Describing Grade and Condition

Many Proxibid auctioneers disavow knowledge of coin grading and condition. Better to claim ignorance than to exaggerate worth, as a few houses do. Increasingly, however, expert numismatists are writing lot descriptions with their best estimates of grade and condition.

Silver Trades, which schedules regular coin auctions on Proxibid, provides detailed lot descriptions replete with information about history, grade and condition of lots. On certain quality coins, the company also backs up descriptions with buyback guarantees.

Conversely, Silver Trades knows how harshly some top-tier grading companies can be when evaluating coins. Even though he provides limited guarantees on a few select lots, he is wise to post this disclaimer on coin grade and condition:

    I do my best to estimate the grade/condition of the coins, but please note, unless specifically mentioned in the description, I do not guarantee grade or condition. I DO ALWAYS GUARANTEE 100% AUTHENTICITY, on an immediate buyback including any premium paid. But please understand, if you win a coin and receive it and send it out to one of the grading companies and it comes back graded less than I estimated or “genuine but Ungradeable”, we will not buy back that coin. … I do my best to give you my best estimate and your repeat attendance at my auctions is what I strive for, so I always attempt to give my best description/estimate of the coins being auctioned.

Silver Trades is known for numismatic information. We featured that once in this post.

On some coins, however, Sliver Trades owner Corey does offer buyback guarantees and recently enhanced that to buybacks within 1 point of any major slabbing company’s grade.

Silver Trades augments lot descriptions with fine photography. We applaud him and encourage bidders reading this to view one of his auctions live to hear expert salesmanship as well as numismatic data.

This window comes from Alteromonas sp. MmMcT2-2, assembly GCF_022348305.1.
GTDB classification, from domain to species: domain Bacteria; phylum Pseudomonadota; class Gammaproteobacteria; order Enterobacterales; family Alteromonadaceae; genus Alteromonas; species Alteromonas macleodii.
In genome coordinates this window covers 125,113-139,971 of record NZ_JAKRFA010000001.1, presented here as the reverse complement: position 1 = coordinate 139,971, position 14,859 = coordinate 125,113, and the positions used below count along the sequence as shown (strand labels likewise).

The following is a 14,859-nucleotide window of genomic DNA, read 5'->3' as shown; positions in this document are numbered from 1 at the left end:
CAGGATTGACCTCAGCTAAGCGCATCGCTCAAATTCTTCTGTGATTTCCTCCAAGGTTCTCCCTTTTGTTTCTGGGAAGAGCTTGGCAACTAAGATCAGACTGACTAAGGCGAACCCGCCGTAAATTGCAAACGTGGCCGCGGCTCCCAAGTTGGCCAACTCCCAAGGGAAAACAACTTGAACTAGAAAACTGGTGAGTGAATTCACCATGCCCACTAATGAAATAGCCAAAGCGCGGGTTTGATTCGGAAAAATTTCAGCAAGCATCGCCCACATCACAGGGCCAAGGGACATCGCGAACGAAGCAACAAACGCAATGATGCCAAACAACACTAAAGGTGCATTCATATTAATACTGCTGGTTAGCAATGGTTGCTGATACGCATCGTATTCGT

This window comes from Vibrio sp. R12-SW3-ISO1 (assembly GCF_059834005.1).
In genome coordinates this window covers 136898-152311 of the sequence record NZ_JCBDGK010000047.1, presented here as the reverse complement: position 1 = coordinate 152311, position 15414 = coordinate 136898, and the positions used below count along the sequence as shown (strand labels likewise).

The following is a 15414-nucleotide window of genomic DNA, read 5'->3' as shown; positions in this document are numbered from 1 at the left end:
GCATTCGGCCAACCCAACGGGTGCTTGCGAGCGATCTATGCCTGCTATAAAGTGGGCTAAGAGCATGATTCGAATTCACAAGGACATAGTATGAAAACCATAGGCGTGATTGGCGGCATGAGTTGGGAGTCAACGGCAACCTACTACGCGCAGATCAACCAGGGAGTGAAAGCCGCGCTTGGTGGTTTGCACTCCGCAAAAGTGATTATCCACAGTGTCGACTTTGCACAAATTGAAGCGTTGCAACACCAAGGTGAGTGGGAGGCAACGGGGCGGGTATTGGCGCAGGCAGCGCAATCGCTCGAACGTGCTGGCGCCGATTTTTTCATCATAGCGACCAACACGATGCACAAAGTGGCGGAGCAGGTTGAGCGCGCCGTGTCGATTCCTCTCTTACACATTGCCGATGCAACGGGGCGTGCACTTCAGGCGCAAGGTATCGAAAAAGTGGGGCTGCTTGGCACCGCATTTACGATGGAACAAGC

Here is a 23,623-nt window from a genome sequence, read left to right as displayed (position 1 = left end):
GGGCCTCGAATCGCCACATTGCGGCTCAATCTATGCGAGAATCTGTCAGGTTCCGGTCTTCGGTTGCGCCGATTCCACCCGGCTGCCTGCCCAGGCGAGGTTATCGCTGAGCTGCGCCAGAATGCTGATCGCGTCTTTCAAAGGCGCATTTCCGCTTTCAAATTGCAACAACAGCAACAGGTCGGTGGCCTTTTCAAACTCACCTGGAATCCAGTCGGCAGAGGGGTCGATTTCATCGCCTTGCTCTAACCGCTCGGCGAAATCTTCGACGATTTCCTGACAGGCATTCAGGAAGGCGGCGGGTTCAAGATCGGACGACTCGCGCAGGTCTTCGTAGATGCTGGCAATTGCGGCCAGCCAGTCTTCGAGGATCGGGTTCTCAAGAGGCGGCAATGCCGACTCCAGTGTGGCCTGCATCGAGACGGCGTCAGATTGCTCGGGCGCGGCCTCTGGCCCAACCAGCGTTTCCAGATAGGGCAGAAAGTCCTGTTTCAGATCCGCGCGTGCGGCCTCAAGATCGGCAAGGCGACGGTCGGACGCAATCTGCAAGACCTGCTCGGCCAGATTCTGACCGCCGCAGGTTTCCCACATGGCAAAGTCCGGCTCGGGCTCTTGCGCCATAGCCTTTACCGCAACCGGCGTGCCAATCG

However, to illustrate how difficult it is to anticipate grades of the most rigorous company, PCGS, you should read this article in Coin Update News.

Our advice on lot descriptions is commonsensical:

  1. If you don’t know numismatics, don’t hype coins as rare.
  2. Provide the very best pictures possible of obverse and reverse and ensure that they expand sufficiently for finer details.
  3. Don’t use the online PCGS or NGC databases to describe a coin’s retail worth unless that coin is holdered by that company.
  4. Treat as raw all coins holdered by lower-tier and self-slabbing companies. (Note: Top-tier companies, in addition to PCGS and NGC, are ANACS and ICG).
  5. If you know numismatics, or have hired someone to help with lot descriptions, include a disclaimer as Silver Trades does that you are providing your best estimate on grade and condition and cannot accept buybacks when grading companies assign lower grades.
  6. If you want to showcase your numismatic knowledge, see how Corey does it on select lots in his auctions, which typically bring him added premiums often above retail–a credit to him as one of our favorite auctioneers.
  7. If bidders complain after the fact about a grade, and you did not exaggerate or misrepresent the coin, do as dealers might, and remind him or her about your disclaimer. If the person is a regular customer, a dealer might make an exception and take back the coin; however, this is a gray area that you must decide.

Indeed, grading is subjective to a large degree. To learn how to write better lot descriptions of grade and condition, study our posts in the Boos and Booyahs section of Proxiblog. Once you establish a reputation for good lot descriptions, you can count on more bidders frequenting your Proxibid sessions.

Proxiblog is an independent entity with no connection to the auction portal Proxibid. Our intent is to uphold basic numismatic standards as established by the American Numismatic Association and the National Auctioneer Association and to ensure a pleasurable bidding experience not only on Proxibid but also on similar portals such as iCollector and AuctionZip.